Separate answers were filed denying negligence and pleading contributory negligence as a defense.

In support of their single point on appealthat the court erred in directing a verdict for defendantsappellants assert that a prima facie jury question of negligence and causation was made "where the evidence disclosed that plaintiff was in a rotating door, slowly pushing it, that no one else except defendant Wille was in the door, that the rotating door suddenly moved forward fast and plaintiff was hit in the back and knocked forward `like a stick without her knees bending' onto the sidewalk."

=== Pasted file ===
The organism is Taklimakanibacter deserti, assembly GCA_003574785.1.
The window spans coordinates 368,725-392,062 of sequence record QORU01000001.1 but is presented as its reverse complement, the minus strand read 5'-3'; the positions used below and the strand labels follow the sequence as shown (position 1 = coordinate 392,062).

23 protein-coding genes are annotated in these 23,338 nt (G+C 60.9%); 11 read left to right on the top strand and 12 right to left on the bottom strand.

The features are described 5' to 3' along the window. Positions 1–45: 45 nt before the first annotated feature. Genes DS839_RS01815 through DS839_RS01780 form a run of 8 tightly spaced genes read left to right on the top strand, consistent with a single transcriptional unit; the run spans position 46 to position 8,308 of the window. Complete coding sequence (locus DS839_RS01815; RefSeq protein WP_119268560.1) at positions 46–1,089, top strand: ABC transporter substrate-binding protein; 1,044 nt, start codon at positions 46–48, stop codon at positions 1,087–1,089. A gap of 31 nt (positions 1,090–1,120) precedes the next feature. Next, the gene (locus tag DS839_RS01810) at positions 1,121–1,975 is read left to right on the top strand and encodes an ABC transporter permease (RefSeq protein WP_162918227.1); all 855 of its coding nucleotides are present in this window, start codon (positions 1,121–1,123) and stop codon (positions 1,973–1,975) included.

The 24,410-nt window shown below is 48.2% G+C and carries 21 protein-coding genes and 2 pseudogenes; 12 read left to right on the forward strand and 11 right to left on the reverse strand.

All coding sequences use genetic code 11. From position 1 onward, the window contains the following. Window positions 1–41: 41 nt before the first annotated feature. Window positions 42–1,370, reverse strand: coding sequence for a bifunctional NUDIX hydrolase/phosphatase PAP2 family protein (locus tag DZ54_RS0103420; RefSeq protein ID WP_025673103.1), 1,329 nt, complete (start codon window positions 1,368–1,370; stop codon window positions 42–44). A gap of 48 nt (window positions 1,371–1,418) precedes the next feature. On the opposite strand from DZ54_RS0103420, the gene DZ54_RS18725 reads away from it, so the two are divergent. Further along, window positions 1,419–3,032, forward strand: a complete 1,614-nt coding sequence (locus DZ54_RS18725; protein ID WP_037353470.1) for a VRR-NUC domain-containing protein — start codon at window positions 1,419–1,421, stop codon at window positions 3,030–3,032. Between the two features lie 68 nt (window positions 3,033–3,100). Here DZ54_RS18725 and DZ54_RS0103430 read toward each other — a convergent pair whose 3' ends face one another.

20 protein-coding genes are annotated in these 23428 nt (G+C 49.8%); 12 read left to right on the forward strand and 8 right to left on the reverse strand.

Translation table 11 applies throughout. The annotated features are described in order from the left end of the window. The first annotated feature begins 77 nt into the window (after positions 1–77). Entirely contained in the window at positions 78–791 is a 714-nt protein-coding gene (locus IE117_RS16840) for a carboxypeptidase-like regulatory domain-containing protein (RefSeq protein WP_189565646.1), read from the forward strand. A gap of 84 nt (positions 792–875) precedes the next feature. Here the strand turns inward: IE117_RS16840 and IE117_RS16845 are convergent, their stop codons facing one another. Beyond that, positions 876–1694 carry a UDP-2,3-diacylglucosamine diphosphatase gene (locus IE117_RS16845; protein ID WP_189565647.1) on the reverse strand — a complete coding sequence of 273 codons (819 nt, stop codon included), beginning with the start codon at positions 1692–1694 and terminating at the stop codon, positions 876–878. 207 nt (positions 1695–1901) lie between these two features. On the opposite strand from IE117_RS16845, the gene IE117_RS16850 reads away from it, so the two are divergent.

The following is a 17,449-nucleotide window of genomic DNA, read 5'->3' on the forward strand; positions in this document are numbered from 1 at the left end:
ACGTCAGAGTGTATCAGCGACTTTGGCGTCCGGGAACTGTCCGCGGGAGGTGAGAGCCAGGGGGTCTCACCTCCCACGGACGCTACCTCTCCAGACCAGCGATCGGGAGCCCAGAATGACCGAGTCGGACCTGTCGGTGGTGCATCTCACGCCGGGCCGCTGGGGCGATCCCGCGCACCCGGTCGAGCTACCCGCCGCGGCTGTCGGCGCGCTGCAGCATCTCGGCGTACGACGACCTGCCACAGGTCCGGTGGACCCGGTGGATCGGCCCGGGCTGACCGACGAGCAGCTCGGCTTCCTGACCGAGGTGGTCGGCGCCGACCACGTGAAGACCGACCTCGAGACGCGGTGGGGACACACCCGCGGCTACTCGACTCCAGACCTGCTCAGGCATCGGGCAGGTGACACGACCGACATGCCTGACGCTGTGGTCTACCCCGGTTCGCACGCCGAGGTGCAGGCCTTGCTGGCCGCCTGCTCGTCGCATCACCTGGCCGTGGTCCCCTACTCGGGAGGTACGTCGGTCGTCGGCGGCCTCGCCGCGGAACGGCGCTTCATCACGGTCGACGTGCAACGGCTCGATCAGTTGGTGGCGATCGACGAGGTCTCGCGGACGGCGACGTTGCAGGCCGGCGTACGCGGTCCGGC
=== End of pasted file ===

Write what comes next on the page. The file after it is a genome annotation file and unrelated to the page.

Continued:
In determining this point we state the evidence in the light most favorable to appellants, Cohagan v. Laclede Steel Co., Mo. Sup., 317 S.W.2d 452, giving them the benefit of all reasonable inferences arising *3 therefrom. Perry v. Dever, Mo.Sup., 303 S.W.2d 1, 4.